They will come with a small refrigerator that is often tucked under a counter. They also have cooking facilities, like a stove top and microwave, but rarely an oven. Check out our article on good eating for tips on what to eat while you’re on your RV adventure! And once you’ve done that, check out the top 8 small cooking appliances you’ll want to bring along.
The living space is most limited. It’s common to have a dinette table or a couple of chairs, but not both. You might find that the dinette seating in some vans can convert to a bed, which is a perk. Some smaller campervans won’t have space for either.
Storage space is a lot more limited in Class B RVs, so many people will add storage to the roof of the van. If you do this, make sure you know your new height level before you hit the road.
Some Class B RVs will have a freshwater tank and a self-contained toilet, but not all models will have this feature. Size is the biggest factor here. Many Class B RVers prefer not to have a toilet because it takes up a lot of space that could be used for gear, while others prefer to have in onboard. The fewer the stops, the better!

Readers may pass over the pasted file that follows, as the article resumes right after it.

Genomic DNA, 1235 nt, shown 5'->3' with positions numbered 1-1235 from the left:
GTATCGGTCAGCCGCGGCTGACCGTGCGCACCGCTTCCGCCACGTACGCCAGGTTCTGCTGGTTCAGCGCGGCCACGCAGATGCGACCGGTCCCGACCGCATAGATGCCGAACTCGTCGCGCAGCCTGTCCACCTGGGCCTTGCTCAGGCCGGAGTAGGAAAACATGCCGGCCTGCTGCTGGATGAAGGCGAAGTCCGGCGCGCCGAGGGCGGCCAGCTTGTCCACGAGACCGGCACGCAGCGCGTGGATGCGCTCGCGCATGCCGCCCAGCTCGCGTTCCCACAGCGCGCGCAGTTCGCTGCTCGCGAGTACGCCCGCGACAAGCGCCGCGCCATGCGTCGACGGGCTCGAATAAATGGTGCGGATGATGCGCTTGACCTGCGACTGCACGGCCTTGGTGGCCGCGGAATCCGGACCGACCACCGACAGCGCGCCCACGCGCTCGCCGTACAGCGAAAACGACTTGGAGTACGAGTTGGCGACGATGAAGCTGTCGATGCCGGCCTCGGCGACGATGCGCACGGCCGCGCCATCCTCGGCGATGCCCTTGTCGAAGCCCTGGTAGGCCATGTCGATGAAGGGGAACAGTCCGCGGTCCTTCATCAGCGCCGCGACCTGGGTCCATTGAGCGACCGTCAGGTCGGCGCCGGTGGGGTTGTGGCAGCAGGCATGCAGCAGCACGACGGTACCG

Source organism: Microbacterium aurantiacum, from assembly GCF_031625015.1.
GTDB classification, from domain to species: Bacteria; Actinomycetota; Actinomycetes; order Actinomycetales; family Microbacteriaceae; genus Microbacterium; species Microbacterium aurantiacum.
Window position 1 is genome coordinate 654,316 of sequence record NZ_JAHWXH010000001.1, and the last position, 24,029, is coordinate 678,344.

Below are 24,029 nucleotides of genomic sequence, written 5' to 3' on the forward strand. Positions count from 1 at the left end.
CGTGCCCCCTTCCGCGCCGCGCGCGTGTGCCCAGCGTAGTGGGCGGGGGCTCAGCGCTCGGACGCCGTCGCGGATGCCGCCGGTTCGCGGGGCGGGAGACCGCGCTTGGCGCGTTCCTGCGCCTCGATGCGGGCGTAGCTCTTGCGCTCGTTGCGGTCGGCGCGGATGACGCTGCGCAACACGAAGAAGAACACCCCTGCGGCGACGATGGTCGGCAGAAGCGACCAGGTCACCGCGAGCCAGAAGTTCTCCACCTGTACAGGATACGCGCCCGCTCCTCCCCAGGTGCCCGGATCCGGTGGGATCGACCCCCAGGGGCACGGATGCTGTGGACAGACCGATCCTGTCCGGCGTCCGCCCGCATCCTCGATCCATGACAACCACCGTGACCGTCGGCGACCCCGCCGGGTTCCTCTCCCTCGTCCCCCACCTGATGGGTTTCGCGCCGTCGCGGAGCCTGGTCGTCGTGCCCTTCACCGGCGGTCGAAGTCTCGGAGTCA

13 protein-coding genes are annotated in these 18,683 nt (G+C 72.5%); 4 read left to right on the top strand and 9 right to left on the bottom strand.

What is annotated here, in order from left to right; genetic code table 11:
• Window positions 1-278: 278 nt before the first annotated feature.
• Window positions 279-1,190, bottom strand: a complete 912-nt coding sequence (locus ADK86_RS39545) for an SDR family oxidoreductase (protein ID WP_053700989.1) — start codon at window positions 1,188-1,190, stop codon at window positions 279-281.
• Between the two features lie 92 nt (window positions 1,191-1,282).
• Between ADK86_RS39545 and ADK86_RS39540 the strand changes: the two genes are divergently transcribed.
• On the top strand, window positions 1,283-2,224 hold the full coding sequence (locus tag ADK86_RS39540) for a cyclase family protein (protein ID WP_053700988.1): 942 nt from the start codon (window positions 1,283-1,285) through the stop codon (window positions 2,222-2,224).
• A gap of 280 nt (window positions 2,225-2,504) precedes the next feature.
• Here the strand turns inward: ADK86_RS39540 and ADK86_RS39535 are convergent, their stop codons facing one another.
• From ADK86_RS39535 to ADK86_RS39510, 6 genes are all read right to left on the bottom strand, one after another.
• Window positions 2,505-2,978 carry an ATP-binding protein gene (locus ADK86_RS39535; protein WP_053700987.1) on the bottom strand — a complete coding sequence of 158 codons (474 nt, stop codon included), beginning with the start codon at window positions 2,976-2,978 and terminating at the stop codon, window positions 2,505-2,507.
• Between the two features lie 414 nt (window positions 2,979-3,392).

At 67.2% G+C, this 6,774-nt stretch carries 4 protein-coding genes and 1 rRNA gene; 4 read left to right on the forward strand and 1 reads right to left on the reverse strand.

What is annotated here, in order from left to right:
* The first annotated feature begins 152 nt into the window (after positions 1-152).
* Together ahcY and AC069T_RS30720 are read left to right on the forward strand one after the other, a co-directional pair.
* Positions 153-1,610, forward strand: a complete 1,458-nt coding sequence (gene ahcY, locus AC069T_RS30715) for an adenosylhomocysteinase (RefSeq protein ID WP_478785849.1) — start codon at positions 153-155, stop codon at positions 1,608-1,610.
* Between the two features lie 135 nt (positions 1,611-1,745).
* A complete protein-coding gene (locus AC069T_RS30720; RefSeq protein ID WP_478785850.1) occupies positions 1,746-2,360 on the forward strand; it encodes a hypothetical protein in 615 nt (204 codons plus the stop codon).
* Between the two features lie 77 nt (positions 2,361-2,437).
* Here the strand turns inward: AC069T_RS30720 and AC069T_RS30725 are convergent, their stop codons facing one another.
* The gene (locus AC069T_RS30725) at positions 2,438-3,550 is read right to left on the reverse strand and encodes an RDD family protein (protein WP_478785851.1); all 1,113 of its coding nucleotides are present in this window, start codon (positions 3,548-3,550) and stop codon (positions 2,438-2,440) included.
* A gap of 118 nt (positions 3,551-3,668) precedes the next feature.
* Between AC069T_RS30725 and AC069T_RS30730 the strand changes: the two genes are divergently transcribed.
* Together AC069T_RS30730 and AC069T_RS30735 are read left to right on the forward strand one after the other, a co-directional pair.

The Cost of Your RV Rental
How much will trying #vanlife cost you?
There are a few factors that will affect your average costs for an RV rental. First, the location will play a major role. When you are someplace where RVing is popular, like Arizona, there will be a lot of supply and that will drive the price down. It also matters how new you want your RV to be, how many reviews the vehicle listing has, and how many features and what size the motorhome is. The more your RV offers, the more it will cost.
Standard RV Rental Costs